The pitfalls of a rigid vision of artificialization

The objective of “zero net artificialization”, an inoperative concept?

The public debate has taken up the issue of land artificialization without fully grasping its complexity, rejecting artificialization as a whole on the sole ground that it contributes to a loss of biodiversity, without taking into account that artificialization may sometimes be necessary, nor distinguishing between types of “artificial” land use or the territories and types of areas concerned.

The policy of “zero net artificialization” suffers precisely from insufficient consideration of complexity. Thus, the “ZAN” does not mean the end of artificial land use, but rather the need to “renature” artificial surfaces as new ones are artificialized. While this idea may seem logical and virtuous on paper, it clashes with the principle of reality: soils and their characteristics are not identical, or even similar, and are therefore not interchangeable at will.

Thus Thomas Cormier and Nicolas Cormet write that “this principle of interchangeability of artificial / non artificial surfaces is in reality not very operational. Most impacts cannot be compensated for: the disappearance of natural soil is an extremely long process (several centuries) involving natural processes (biological and climatic activity) that cannot be reproduced[19]“.

Beyond this first yet significant obstacle, is another question, regarding the scale at which ZNA must be achieved: is it at the national level? From one region, from one department to another? Alice Colsaet goes further: “its eventual implementation raises the question of political coordination[…] but also that of the economic model, because renaturation actions remain rare and costly for the time being[20]“. France Stratégie thus estimates the cost of renaturing artificial soil at 95 to 390 €/m2.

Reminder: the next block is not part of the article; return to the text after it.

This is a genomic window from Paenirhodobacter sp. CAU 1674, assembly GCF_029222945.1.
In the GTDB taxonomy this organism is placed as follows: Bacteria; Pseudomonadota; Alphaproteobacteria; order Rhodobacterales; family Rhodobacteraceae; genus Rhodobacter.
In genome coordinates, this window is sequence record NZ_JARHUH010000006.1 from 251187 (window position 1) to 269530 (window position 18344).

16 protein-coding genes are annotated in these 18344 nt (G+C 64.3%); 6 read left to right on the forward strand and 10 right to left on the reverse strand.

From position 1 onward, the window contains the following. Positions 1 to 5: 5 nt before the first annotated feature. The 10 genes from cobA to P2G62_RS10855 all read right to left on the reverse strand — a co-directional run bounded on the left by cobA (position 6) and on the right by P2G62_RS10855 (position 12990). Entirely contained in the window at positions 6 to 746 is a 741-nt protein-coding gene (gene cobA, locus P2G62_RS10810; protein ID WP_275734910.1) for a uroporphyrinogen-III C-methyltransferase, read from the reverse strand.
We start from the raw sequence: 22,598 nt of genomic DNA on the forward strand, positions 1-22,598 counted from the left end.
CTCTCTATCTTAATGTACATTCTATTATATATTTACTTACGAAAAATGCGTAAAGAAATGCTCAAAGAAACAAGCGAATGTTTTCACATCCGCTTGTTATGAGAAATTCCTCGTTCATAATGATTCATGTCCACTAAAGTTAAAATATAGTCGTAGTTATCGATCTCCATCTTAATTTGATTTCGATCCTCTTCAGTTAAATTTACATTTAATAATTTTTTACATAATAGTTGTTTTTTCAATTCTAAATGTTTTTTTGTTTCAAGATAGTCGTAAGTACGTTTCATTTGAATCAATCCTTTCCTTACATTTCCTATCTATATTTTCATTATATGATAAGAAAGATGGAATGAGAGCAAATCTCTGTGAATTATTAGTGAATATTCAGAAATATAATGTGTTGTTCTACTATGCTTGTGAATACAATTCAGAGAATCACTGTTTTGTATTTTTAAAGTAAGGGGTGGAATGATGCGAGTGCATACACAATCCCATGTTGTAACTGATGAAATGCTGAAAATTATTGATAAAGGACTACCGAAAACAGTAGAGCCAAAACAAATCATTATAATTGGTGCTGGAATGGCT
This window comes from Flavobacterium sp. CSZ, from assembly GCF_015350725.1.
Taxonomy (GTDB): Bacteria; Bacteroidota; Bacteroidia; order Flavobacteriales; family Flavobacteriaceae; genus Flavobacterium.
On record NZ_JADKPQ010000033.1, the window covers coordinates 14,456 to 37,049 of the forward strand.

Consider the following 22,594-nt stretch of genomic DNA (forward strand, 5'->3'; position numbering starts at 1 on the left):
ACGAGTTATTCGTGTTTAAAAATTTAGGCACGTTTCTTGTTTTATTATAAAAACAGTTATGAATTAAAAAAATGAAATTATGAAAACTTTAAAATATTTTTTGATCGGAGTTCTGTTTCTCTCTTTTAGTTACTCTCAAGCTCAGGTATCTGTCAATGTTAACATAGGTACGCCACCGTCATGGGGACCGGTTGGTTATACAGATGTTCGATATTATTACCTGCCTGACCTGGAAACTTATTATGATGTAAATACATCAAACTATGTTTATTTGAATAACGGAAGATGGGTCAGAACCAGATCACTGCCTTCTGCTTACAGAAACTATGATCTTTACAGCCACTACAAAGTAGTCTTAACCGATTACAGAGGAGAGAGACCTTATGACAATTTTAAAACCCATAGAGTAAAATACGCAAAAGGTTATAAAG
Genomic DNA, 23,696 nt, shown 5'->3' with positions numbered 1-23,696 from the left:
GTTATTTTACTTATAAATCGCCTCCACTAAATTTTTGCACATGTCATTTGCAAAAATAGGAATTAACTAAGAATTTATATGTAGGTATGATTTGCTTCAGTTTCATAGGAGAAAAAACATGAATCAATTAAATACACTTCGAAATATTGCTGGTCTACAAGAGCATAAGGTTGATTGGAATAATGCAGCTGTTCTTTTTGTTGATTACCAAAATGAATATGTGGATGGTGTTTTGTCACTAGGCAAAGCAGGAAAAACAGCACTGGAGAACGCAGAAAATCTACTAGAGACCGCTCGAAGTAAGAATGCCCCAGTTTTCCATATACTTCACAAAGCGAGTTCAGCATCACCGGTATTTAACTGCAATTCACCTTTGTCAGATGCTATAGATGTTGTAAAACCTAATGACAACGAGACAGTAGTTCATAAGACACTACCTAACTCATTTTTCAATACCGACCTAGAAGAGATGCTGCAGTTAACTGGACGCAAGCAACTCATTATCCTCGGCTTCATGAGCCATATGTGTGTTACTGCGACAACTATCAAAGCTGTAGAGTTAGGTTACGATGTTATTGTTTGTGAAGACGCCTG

Much ado about nothing?

The terms of the public debate as they exist today tend to make artificialization of French soils appear much more important and widespread than it really is. In actuality, France is barely above the European average, while Europe itself is being artificialized much more slowly than other regions of the world. To give the right measure of the phenomenon, Éric Charmes explains that “at the rate of one department every year, it will take nearly three centuries before half of the French territory is artificialized[21]” and specifies that if all French households lived in peri-urban housing, the artificialization of land would still be only slightly higher than it was a few years ago; “and even if we added the 3 million second homes that currently exist, we would arrive at an artificialized surface area for metropolitan France of less than 11%[22]“.